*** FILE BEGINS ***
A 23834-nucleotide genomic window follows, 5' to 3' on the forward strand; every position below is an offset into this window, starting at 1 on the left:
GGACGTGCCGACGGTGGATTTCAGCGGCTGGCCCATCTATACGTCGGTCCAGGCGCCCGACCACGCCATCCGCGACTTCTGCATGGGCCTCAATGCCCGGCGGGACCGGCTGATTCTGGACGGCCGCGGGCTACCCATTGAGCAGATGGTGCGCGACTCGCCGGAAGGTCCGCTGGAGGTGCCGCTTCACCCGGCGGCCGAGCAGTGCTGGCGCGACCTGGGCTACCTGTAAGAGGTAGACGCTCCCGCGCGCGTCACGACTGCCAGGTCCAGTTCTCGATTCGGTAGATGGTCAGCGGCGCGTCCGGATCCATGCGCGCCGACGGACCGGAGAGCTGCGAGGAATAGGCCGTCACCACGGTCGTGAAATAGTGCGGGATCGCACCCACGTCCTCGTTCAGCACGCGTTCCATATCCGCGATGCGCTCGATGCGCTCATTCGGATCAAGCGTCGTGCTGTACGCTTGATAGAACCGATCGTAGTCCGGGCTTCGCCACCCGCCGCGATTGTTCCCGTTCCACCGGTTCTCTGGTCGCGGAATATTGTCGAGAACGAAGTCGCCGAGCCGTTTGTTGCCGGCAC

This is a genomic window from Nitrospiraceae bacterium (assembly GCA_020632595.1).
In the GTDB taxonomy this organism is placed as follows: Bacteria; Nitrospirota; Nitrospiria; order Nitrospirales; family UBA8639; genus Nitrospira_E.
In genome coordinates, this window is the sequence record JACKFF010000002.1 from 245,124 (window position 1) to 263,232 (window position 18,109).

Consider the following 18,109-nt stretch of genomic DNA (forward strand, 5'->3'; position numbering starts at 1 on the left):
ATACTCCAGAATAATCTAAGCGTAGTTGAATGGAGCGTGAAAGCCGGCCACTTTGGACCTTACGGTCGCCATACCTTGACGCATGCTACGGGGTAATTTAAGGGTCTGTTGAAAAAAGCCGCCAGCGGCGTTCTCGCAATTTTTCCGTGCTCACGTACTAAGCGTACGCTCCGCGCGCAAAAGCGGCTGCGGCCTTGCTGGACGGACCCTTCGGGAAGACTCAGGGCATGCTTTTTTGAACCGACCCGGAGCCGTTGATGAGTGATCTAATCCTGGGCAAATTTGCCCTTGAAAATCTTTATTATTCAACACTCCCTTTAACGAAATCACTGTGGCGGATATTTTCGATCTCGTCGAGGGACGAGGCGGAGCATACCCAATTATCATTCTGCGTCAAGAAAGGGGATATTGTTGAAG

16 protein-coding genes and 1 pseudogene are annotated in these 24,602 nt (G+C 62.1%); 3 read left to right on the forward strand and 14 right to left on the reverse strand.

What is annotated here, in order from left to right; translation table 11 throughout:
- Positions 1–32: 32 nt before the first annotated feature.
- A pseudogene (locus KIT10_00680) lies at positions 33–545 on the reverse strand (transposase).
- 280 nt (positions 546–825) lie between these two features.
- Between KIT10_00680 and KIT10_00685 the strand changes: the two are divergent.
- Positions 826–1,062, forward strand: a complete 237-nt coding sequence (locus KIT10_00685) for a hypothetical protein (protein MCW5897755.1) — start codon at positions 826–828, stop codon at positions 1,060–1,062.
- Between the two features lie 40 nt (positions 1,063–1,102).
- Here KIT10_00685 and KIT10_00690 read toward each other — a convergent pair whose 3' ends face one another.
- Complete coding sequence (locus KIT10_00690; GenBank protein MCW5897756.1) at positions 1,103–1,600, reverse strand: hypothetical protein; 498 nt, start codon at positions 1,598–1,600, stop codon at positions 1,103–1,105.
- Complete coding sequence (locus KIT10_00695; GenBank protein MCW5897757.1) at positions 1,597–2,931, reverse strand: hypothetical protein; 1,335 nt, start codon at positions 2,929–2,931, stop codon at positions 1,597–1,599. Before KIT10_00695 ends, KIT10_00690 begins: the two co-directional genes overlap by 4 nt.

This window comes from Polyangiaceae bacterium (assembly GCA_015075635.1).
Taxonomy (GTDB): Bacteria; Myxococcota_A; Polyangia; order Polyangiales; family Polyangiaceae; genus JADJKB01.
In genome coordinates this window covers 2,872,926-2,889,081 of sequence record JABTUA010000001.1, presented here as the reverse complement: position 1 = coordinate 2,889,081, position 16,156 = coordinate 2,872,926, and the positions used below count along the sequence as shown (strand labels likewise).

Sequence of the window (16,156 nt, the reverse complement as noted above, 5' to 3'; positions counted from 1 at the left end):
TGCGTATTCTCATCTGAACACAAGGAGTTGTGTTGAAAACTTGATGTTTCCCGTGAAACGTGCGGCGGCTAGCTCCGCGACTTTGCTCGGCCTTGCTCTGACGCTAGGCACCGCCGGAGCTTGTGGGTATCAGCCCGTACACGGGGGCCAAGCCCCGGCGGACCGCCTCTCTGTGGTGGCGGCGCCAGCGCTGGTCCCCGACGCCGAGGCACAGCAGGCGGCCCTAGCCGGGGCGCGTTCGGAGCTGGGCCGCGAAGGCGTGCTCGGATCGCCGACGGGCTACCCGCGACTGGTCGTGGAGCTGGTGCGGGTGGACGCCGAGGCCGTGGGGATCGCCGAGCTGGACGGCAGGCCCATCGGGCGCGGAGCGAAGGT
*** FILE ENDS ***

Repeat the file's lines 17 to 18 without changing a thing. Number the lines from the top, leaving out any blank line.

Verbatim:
- Complete coding sequence (locus KIT10_00690; GenBank protein MCW5897756.1) at positions 1,103–1,600, reverse strand: hypothetical protein; 498 nt, start codon at positions 1,598–1,600, stop codon at positions 1,103–1,105.
- Complete coding sequence (locus KIT10_00695; GenBank protein MCW5897757.1) at positions 1,597–2,931, reverse strand: hypothetical protein; 1,335 nt, start codon at positions 2,929–2,931, stop codon at positions 1,597–1,599. Before KIT10_00695 ends, KIT10_00690 begins: the two co-directional genes overlap by 4 nt.